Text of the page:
Our Dance Coach and My Book Project
In his address to the United Nations General Assembly on 22 September, President Xi Jinping called for mutual respect and cooperation between nations, which was in stark contrast to what Trump said immediately before him at the same forum. Trump had made ferocious attacks on China and blamed China for almost everything from the coronavirus pandemic to unemployment in the United States.
Xi appeared so statesman like throughout his speech and never once named Trump’s country for the world’s problems, saying for example that “China is the largest developing country in the world, a country that is committed to peaceful, open, cooperative and common development. We will never seek hegemony, expansion or sphere of influence. We have no intention to fight either a Cold War or a hot war with any country. We will continue to narrow differences and resolve disputes with others through dialogue and negotiation.”
In contrast, Trump could at best be called a rascal, calling the coronavirus the China virus and accused China and the WHO having falsely declared that there was no evidence of human-to-human transmission. With less than six weeks fighting to stay in the White House and with polls against him, the world expects him to behave no differently though. He has already promised that he won’t allow a smooth or peaceful handover if he loses. What sort of a person would say something like that and be allowed to get away?
Some of my friends are firmly of the view that Trump should be put behind bars and believe that he would be as soon as he loses the election, which is why he is struggling so hard to stay above water as long as he could. But it’s so disgusting. Others believe that China would do better if Trump remains in office so that he can exact more and maximum damage to his country, never mind to the world, which won’t do any better anyway.
Locally, our pan democrats have continued to play jokers, calling on the government to account for the arrest at China waters of the 12 fugitives by the Chinese authorities. It makes one sick to be bombarded day and night of such so-called news items.
Moving away from politics, I was very happy to have watched an edition of “Hong Kong Connection” produced by RTHK and aired last Friday 25 September 2020, which featured the professional development and achievements in the last ten years of our Latin Dance coach and his partner, now wife. Sam and sometimes Michelle have been our coach for more than four years by now. Sam is about 30 years old or young and two years ago joined the Youth Development Commission through self-nomination. In the programme, Sam spoke about their hopes and fears, trials and tribulations, joys and sorrows in their dancing career. He also spoke on fundamental issues, such as “why dance?” or “Is winning the goal or the means to an end?” and some topical issues including teaching and learning, emigration and youth issues. It was a brilliant programme; and Sam is brilliant. They are expecting a baby tomorrow, their first. Let me offer our hearty congratulations to them both, from me and Su!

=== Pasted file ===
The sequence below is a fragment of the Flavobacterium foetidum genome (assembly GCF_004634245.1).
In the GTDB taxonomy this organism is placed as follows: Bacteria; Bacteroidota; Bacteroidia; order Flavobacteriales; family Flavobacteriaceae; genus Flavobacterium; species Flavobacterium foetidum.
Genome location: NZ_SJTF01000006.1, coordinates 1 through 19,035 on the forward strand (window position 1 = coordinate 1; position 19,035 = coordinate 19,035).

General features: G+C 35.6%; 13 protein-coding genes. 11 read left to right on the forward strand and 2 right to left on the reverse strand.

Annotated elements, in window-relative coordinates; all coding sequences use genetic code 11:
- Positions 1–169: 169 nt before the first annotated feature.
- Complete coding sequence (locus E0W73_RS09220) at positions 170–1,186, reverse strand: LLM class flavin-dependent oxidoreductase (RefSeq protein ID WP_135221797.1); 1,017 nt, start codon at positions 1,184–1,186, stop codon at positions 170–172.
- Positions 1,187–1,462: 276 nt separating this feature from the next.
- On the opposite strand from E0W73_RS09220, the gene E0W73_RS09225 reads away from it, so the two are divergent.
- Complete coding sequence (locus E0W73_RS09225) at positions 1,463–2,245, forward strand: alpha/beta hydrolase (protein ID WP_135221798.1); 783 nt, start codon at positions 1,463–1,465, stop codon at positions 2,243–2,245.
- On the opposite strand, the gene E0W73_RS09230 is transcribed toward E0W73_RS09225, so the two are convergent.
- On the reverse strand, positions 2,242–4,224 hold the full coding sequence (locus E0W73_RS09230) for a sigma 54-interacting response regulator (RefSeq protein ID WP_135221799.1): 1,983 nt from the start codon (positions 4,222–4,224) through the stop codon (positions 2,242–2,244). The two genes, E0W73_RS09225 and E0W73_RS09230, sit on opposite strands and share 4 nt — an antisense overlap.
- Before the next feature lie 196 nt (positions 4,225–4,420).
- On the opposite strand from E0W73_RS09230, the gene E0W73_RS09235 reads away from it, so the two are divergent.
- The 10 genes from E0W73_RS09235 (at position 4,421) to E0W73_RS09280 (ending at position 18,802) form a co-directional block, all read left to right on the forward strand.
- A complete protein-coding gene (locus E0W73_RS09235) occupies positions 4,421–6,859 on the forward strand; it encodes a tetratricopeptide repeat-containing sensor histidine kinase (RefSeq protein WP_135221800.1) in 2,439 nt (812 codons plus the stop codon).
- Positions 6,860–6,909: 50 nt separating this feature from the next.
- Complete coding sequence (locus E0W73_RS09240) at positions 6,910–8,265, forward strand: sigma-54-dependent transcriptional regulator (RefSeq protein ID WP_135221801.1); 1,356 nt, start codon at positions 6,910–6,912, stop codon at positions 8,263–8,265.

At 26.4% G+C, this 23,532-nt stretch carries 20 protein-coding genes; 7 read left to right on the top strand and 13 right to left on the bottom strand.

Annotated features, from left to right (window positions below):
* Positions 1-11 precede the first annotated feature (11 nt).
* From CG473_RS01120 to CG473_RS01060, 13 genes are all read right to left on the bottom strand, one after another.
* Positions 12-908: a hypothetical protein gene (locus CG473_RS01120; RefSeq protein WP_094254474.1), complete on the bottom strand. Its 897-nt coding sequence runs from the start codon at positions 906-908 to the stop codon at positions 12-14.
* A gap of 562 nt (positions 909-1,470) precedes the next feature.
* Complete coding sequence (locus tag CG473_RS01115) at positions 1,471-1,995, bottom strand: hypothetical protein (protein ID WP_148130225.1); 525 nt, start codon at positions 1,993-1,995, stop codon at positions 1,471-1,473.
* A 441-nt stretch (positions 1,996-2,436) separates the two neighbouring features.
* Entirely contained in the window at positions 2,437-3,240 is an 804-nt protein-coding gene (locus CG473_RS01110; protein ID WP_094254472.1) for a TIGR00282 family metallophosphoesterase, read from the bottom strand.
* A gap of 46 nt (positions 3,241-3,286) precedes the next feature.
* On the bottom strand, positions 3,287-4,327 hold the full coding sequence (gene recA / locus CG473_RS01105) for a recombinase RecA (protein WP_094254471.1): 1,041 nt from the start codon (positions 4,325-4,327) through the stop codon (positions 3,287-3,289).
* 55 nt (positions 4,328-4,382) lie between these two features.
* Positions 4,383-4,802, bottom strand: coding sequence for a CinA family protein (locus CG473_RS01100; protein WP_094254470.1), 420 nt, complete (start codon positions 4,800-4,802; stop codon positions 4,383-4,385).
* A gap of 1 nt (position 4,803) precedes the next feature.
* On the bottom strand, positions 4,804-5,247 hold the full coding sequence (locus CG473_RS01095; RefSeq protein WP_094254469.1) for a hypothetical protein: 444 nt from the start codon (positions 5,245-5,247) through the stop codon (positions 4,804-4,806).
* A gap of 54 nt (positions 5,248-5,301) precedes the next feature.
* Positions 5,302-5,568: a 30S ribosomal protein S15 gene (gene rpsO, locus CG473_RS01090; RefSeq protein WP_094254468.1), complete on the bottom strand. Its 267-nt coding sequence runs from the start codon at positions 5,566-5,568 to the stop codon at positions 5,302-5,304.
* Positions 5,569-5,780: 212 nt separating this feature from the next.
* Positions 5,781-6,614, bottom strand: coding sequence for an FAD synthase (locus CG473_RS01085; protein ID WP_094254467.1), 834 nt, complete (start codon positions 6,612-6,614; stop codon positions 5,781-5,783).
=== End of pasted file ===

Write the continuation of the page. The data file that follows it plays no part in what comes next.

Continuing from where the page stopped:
I have not been idle these days either. I have been spending a lot of time in front of the keyboard pounding out chapters after chapters for my autobiography and have made significant progress. It now looks like that I can have the book published by Christmas this year. I have already applied from the Books Registration Office the necessary International Standard Book Number, or ISBN, which is free. The office is in Lai Chi Kok and is within walking distance from where I live. The staff there offered me excellent services. In a few days, they would send me by post the ISBN with ten numbers, so that I won’t need to make another application until I have published ten books. I would need however to deposit with them five copies of every title published. It means that I can allocate one of the numbers to the booked I published in July 2001 – Letters from a Rotarian – shortly after I stepped down as Governor of the Rotary International District 3450, or the District of Hong Kong Macau and Mongolia, as it was then called.
My next job is to get a design for the book cover and to get the source materials into a printable form. I would then need to think about how the book would be printed, if at all, and distributed. I need to decide on the price too. There is something to be learned all the time.